So many tunes; so little time!
There’s no way I could possibly describe every type of Irish tune you may encounter in one post (well, maybe I could, but your eyes would probably glaze over long before I got to “strathspey” and “waltz”!), so in this post I’m only going to talk about three basic types of dance tunes: jigs, reels, and hornpipes.
Whatever other tunes you may encounter at a session or a dance, you stand a really good chance of hearing one or all of these. So let’s dive on in!
Before you ask…no, they’re not ALL jigs! Jigs are so closely associated in peoples’ minds with Irish dance music that the uninitiated seem to think that “jig” is just another word for “Irish dance.”
A jig is a particular type of tune; one that’s marked by a very distinctive “pulse” (underlying rhythm), as you’ll see (or rather, hear). It’s very handy that this particular “pulse” has the same feel as the word “jiggedy!”
“JIG-ged-y, JIG-ged-y, JIG-ged-y, JIG-ged-y…” Try repeating that as you listen to the tunes below. If you can keep this “pulse” going along with a tune, you’ll know you’ve got a jig on your hands.
There are four basic types of jigs — single jigs, double jigs, slip jigs, and slides. They all have this same underlying “jiggedy” pulse going on. The main differences between them are the note patterns and the time signatures.
Single and double jigs
Single and double jigs are both played in 6/8 time. The only real difference between them are the note patterns.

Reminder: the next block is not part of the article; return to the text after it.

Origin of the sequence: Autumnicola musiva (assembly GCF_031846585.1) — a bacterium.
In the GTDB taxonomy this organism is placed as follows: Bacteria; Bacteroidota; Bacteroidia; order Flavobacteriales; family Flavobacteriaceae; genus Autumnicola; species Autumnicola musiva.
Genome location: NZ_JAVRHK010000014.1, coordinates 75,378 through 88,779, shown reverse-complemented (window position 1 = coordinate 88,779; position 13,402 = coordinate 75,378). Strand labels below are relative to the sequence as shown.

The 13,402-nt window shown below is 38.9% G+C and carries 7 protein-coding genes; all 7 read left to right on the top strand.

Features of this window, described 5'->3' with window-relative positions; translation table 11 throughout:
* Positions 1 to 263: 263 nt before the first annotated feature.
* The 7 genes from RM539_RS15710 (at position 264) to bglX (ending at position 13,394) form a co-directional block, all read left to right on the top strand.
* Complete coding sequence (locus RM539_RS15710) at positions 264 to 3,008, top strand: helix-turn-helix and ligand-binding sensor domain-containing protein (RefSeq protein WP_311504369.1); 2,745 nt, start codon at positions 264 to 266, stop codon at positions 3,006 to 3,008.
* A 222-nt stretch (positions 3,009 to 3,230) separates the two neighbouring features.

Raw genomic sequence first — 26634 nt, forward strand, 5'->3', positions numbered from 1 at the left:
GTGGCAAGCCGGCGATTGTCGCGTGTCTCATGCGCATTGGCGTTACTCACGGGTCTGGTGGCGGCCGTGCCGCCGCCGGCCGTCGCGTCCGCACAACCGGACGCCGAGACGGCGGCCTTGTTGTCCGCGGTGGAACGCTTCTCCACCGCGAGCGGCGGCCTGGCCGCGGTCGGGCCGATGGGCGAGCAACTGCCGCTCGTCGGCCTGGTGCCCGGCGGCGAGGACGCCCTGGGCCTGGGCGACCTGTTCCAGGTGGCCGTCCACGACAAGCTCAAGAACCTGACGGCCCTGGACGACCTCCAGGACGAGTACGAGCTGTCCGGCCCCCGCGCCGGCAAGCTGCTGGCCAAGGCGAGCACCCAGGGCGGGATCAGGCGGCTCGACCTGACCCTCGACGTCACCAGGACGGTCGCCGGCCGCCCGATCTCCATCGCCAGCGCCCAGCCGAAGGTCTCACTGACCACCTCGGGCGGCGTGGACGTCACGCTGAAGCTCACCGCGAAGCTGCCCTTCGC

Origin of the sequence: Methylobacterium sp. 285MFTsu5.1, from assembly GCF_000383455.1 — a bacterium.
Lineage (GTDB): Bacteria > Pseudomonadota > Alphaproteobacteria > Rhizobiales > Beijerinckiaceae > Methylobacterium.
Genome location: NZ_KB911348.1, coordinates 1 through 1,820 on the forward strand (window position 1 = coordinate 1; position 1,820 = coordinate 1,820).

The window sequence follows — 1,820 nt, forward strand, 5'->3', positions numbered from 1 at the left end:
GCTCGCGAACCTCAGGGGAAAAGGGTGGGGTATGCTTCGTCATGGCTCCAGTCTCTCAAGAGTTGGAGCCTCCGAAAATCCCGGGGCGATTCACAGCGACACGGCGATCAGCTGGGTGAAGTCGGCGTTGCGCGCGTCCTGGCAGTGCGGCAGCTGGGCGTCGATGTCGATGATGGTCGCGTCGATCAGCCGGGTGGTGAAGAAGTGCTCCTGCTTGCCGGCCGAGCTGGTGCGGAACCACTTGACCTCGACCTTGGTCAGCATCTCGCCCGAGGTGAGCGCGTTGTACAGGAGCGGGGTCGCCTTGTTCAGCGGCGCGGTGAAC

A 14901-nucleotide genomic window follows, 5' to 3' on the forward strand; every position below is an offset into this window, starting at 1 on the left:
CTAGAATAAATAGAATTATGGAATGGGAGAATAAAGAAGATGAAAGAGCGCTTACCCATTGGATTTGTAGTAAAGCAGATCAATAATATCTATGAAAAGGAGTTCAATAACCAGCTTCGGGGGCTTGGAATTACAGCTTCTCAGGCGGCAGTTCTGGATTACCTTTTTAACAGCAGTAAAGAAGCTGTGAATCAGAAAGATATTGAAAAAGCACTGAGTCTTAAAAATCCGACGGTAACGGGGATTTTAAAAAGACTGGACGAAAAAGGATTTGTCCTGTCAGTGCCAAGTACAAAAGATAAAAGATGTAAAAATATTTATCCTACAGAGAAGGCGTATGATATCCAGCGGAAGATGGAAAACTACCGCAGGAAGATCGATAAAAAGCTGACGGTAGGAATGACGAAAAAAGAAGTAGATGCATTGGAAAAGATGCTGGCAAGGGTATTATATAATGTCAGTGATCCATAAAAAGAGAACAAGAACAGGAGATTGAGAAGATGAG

A single jig leans toward a pattern of eighth notes (or “quavers”) followed by quarter notes (or “crochets”). If you’ve heard the English Christmas carol “I Saw Three Ships Come Sailing In,” you’ve heard a single jig.
This pattern gives a single jig an almost “skipping” feeling.
A double jig leans toward a pattern of repeating eighth notes (if you look at a double jig written out in music notation, you’ll see lots of groups of three eighth notes beamed together, two groups to a measure).
If you’ve heard “The Irish Washerwoman,” you’ve heard a double jig.
In the video below, the man first plays a double jig (“The First Night in America”) followed by a single jig (“Come in From the Rain”). Ignoring the antics with the drink and the rather heavy bass, it’s a good illustration of the difference between the two types of jigs!
Feel that “jiggedy” pulse going?
A slip jig is similar to a single or double jig (and can incorporate either, or both, note patterns), but is played in 9/8 time. This gives it a slightly more lilting, more leisurely, less driving, feel than the single and double jigs.
That “jiggedy” pulse is still there, though!
“The Butterfly” is a classic slip jig.
Some would say that a slide isn’t technically a jig, but it fits the same basic pattern. The only real difference between a slide and the other three is the time signature: 12/8 in the case of a slide.